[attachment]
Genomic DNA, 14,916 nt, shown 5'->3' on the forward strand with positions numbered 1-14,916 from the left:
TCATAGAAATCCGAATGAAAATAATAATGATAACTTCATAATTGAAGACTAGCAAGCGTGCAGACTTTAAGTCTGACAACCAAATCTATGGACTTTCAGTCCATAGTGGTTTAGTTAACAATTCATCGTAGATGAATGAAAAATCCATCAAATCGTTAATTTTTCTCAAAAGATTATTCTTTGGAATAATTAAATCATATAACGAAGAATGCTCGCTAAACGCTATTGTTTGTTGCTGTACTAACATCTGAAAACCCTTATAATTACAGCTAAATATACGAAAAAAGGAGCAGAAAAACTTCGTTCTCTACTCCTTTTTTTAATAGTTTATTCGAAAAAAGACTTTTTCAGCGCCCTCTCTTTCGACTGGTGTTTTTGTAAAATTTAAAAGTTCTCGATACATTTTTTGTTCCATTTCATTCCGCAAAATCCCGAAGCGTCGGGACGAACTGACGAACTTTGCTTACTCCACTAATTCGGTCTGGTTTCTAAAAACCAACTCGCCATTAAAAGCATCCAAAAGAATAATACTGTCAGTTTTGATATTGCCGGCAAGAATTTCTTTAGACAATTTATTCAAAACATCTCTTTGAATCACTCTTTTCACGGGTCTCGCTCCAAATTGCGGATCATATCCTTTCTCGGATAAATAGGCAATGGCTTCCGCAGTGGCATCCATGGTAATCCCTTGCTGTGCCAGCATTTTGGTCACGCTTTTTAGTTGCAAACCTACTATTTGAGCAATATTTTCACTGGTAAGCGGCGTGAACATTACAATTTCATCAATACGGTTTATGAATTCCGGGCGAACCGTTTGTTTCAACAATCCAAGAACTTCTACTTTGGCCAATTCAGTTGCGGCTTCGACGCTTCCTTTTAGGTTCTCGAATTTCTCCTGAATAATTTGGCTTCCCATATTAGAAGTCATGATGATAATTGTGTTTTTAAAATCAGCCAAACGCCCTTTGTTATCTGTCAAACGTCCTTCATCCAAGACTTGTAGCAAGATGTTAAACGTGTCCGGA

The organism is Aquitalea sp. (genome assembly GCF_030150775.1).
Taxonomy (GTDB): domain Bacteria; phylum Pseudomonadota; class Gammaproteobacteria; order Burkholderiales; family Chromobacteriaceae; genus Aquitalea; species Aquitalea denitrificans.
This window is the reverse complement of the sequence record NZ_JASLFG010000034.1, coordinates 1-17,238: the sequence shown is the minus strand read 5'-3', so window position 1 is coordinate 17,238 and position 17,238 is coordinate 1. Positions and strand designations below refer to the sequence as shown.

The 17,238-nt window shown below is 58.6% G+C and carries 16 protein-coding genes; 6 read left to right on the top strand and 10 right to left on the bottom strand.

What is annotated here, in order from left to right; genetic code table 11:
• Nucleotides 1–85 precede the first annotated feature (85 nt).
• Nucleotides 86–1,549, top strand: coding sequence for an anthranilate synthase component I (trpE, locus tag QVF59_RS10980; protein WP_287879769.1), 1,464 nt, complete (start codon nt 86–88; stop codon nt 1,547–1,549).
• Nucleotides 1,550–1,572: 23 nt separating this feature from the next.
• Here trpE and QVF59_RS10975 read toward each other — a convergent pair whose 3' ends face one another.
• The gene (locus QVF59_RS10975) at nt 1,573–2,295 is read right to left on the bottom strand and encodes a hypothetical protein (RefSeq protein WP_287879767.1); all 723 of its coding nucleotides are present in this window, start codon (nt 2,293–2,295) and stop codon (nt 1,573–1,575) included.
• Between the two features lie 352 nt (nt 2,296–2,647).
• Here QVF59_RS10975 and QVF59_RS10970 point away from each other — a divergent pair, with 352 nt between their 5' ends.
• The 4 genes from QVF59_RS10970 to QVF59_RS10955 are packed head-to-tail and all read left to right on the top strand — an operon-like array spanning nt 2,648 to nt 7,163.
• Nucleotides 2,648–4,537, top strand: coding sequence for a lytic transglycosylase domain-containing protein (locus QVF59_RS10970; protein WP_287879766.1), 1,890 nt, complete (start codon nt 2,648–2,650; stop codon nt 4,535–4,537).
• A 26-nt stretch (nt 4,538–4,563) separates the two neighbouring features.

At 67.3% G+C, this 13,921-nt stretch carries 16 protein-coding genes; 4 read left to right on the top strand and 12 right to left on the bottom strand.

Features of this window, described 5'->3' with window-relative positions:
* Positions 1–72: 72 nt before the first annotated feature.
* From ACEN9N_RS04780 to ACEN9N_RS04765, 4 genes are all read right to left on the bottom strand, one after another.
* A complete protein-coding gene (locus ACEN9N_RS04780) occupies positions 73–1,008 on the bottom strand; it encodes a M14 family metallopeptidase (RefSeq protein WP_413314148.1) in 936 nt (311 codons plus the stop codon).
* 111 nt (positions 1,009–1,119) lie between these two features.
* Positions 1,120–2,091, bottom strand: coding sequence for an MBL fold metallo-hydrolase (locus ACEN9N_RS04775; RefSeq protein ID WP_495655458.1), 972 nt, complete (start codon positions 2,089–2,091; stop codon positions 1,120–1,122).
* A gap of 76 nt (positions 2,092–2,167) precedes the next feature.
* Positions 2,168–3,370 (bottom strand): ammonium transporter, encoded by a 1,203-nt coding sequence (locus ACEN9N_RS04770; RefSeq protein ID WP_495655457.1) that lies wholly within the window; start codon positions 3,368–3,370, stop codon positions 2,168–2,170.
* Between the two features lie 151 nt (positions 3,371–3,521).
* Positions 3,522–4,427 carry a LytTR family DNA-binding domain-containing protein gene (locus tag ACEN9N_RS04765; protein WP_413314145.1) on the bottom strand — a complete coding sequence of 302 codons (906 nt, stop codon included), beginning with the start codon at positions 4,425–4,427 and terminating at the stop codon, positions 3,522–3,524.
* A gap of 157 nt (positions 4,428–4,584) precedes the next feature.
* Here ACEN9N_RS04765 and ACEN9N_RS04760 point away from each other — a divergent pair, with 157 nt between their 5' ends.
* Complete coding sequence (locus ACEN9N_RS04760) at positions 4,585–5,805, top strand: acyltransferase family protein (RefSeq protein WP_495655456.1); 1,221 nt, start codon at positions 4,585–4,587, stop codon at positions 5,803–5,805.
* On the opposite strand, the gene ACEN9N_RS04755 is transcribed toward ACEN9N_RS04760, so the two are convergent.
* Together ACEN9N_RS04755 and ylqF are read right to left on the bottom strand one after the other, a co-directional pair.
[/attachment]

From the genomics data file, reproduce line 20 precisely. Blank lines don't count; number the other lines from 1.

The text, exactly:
* Positions 1–72: 72 nt before the first annotated feature.